**What does it mean to round a number? What do you have to know about rounding for the GRE? **

Not many GRE questions will say, “Here’s a number: round it to the nearest such-and-such.” By contrast, many questions, in the course of asking something else, could ask you to round your answer to the nearest such-and-such. In this way, rounding is one math skill you need to know for the GRE. There are a few tricky issues, which I will address here.

## Rounding to the nearest integer

The most common type of rounding is round decimals to the nearest integer. The rule for rounding is simple: look at the digits in the tenth’s place, the first digit to the right of the decimal point, *that digit and that digit only*. If the digit in the tenths place is {0, 1, 2, 3, 4}, then round down, which means the units digit remains the same; if the digit in the tenths place is {5, 6, 7, 8, 9}, then round up, which means the unit digit increases by one. Here are a couple things to notice:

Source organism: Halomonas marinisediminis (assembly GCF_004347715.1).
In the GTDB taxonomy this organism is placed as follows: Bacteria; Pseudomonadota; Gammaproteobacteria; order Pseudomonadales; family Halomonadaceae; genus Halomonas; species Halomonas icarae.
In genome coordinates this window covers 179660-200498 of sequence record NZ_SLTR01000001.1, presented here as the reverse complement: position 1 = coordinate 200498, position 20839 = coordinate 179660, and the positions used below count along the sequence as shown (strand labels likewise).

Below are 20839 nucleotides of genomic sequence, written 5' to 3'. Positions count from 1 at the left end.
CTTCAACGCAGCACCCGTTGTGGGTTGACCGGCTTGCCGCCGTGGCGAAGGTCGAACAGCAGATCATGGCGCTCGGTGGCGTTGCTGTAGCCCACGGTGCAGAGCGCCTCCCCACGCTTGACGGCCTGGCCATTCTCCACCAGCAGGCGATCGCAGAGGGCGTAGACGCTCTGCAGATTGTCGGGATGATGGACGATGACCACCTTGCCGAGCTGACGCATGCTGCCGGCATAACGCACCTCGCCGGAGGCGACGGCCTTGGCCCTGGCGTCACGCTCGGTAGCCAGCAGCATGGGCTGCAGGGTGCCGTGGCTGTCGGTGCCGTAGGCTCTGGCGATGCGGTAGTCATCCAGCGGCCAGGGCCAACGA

Observation #1: under most circumstances, rounding changes the decimal to whatever integer is closer. For example, 4.3 is rounded to 4, and 4.9 is rounded to 5. The exception is when the decimal is smack dab between two integers: 4.5 is exactly equidistant to both 4 and 5, but because of the “tie-breaker” rule of rounding, anything with a 5 in the tenths digit is rounded up. This is the only case in which the “go to the closer integer” interpretation will fail.